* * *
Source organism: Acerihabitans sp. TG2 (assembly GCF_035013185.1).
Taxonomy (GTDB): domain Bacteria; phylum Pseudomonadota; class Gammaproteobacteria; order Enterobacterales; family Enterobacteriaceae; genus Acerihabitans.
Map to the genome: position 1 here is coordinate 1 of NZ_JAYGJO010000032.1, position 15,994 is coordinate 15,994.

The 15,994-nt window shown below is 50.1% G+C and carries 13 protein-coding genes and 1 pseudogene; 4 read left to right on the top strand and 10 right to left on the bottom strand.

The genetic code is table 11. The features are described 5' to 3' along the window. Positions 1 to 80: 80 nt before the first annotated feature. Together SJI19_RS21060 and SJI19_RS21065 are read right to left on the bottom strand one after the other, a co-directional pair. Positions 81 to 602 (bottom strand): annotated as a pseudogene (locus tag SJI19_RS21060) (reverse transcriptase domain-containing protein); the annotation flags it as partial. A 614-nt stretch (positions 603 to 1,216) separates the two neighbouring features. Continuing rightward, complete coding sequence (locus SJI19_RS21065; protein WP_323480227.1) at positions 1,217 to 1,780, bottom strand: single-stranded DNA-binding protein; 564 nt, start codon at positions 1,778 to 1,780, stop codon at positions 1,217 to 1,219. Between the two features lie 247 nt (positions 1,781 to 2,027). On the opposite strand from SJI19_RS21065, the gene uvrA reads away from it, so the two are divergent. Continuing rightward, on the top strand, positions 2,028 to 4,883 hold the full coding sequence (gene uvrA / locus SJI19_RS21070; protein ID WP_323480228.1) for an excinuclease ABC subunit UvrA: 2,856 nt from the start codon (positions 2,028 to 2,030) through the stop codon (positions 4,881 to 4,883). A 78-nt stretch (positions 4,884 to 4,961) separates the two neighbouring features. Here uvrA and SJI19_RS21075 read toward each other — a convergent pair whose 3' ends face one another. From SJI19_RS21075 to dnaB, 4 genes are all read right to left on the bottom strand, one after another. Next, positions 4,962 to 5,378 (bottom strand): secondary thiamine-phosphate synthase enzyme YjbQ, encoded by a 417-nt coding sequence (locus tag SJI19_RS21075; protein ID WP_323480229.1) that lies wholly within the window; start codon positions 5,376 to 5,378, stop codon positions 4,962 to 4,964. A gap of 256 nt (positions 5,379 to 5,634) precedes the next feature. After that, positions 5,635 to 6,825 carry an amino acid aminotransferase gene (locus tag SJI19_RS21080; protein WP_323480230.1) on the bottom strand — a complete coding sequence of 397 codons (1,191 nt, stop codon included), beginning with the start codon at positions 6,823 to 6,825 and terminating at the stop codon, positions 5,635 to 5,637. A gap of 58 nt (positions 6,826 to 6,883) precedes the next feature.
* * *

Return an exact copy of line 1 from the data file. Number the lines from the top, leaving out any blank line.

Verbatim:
Source organism: Acerihabitans sp. TG2 (assembly GCF_035013185.1).